Beignets and ricotta at Maison | Brunch breakdown

Chef Perry Hendrix puts out a sophisticated take on a plate of doughnuts.

 (Photograph: Martha Williams)
Photograph: Martha Williams When a brunch menu begins with a section devoted to chilled seafood, you know you’re in a place that’s not going to Oreo-encrust its pancakes. You could spend your entire brunch at Maison (330 E Randolph St, suite 300, 312-241-1540) noshing on those seafood towers, soft-boiled eggs and cups of coffee refilled from sparking silver carafes. But in our opinion, brunch here isn’t complete without an order of the beignets, a collaborative dish by chef Perry Hendrix and pastry chef Erin Mooney that takes doughnuts where they rarely go: upscale. The beignets“I’m not a huge sweet fan,” Hendrix says. “That’s why I like the combination of fresh cheese and sweets.” Wait, did Hendrix say he wasn’t a huge sugar fan? Because dude is a self-proclaimed “sucker” for doughnuts. “I feel blessed that my train stop is a block from Do-Rite Donuts,” he admits. Mooney sticks to a classic New Orleans style for her beignets, tossing them in granulated sugar. Photo: Martha Williams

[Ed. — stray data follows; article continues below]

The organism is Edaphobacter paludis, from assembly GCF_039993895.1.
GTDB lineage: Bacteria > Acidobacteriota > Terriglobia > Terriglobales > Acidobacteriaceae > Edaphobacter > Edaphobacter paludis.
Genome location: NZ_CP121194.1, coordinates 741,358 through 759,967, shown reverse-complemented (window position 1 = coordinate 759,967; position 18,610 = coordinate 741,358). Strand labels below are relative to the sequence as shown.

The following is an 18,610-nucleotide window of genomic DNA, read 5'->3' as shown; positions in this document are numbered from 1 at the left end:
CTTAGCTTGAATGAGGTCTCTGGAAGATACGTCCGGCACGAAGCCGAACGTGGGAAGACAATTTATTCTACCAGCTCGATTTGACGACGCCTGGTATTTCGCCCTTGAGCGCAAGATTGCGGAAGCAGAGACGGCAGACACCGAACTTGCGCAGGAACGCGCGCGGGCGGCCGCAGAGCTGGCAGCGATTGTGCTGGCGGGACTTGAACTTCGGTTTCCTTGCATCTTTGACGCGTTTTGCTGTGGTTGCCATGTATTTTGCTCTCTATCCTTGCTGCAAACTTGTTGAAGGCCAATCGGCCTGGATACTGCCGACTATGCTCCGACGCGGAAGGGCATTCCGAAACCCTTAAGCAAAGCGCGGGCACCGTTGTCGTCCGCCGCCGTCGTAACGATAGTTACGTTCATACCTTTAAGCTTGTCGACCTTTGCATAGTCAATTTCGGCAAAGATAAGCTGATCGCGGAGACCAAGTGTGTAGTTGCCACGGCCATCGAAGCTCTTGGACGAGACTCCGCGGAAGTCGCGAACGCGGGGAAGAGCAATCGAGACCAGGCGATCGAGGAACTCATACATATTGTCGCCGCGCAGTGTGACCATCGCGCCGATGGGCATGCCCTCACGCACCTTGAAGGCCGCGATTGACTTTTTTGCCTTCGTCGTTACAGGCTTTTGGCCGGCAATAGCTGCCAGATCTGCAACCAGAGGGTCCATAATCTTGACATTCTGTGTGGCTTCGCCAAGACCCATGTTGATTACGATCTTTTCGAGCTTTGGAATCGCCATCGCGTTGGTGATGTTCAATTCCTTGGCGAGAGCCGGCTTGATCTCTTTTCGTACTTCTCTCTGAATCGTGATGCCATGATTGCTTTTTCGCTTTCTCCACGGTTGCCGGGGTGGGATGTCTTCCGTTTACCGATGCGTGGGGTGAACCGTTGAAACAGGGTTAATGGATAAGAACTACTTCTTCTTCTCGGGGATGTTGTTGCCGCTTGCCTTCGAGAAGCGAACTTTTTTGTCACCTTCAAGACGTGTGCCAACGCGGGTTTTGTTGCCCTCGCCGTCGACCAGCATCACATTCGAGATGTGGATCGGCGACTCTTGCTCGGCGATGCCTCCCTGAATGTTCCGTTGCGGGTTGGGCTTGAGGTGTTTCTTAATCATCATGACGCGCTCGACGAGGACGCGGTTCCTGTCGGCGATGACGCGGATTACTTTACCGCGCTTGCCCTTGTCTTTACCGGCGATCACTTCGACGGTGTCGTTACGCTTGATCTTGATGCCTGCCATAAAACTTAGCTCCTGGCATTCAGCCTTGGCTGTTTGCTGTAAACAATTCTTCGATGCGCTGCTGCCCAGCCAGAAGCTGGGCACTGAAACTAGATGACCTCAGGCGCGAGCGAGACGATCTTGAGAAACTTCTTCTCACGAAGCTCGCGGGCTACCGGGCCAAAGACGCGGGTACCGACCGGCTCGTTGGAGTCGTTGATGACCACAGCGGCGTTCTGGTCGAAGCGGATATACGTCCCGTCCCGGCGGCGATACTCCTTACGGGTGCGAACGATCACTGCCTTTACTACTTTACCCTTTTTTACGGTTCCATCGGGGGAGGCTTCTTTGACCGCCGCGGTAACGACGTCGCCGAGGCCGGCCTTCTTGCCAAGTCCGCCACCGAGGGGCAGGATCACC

(Photograph: Martha Williams)
Photograph: Martha Williams The cheeseHendrix was inspired to pair Maison’s housemade whole-milk ricotta with beignets by a similar dish he had at New York’s Prune, where he worked briefly in 2000. It’s “a brunchy cheese plate,” he says. In fact, when the dish first went on the menu, Hendrix gave the ricotta top billing, not the beignets. (He quickly realized that—surprise!—people are more drawn to doughnuts.)  Photo: Martha Williams
 (Photograph: Martha Williams)
Photograph: Martha WilliamsThe honeyThe drizzle of local honey on the plate has been infused with lavender that Maison sources from Rare Tea Cellar.
 (Photograph: Martha Williams)
Photograph: Martha WilliamsThe toppingsThe fresh cheese is topped with seasonal fruits (wine-poached dried fruits for the winter) and toasted hazelnuts.